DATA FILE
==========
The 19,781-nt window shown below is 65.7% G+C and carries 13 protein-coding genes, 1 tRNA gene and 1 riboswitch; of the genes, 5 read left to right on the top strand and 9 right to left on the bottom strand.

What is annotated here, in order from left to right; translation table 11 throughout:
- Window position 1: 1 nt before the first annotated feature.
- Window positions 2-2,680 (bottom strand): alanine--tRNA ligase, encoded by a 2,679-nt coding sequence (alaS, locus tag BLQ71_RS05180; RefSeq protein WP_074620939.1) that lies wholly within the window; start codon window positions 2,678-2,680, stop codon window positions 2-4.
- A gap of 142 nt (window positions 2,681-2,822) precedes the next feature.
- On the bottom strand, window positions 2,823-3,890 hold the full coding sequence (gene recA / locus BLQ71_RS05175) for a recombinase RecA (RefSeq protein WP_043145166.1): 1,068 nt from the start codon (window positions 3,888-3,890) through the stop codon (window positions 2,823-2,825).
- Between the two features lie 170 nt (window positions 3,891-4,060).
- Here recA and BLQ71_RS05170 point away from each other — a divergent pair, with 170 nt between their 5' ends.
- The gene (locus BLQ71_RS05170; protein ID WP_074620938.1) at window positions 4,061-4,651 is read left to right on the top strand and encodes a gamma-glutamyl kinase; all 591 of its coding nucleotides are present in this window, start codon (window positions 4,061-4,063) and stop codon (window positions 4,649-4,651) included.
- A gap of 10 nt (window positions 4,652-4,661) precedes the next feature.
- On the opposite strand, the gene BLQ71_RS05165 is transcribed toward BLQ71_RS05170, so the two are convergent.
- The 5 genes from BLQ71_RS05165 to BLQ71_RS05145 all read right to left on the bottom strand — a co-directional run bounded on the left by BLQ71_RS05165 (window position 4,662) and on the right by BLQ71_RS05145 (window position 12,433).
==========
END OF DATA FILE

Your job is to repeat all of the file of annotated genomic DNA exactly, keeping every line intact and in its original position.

The 19,781-nt window shown below is 65.7% G+C and carries 13 protein-coding genes, 1 tRNA gene and 1 riboswitch; of the genes, 5 read left to right on the top strand and 9 right to left on the bottom strand.

What is annotated here, in order from left to right; translation table 11 throughout:
- Window position 1: 1 nt before the first annotated feature.
- Window positions 2-2,680 (bottom strand): alanine--tRNA ligase, encoded by a 2,679-nt coding sequence (alaS, locus tag BLQ71_RS05180; RefSeq protein WP_074620939.1) that lies wholly within the window; start codon window positions 2,678-2,680, stop codon window positions 2-4.
- A gap of 142 nt (window positions 2,681-2,822) precedes the next feature.
- On the bottom strand, window positions 2,823-3,890 hold the full coding sequence (gene recA / locus BLQ71_RS05175) for a recombinase RecA (RefSeq protein WP_043145166.1): 1,068 nt from the start codon (window positions 3,888-3,890) through the stop codon (window positions 2,823-2,825).
- Between the two features lie 170 nt (window positions 3,891-4,060).
- Here recA and BLQ71_RS05170 point away from each other — a divergent pair, with 170 nt between their 5' ends.
- The gene (locus BLQ71_RS05170; protein ID WP_074620938.1) at window positions 4,061-4,651 is read left to right on the top strand and encodes a gamma-glutamyl kinase; all 591 of its coding nucleotides are present in this window, start codon (window positions 4,061-4,063) and stop codon (window positions 4,649-4,651) included.
- A gap of 10 nt (window positions 4,652-4,661) precedes the next feature.
- On the opposite strand, the gene BLQ71_RS05165 is transcribed toward BLQ71_RS05170, so the two are convergent.
- The 5 genes from BLQ71_RS05165 to BLQ71_RS05145 all read right to left on the bottom strand — a co-directional run bounded on the left by BLQ71_RS05165 (window position 4,662) and on the right by BLQ71_RS05145 (window position 12,433).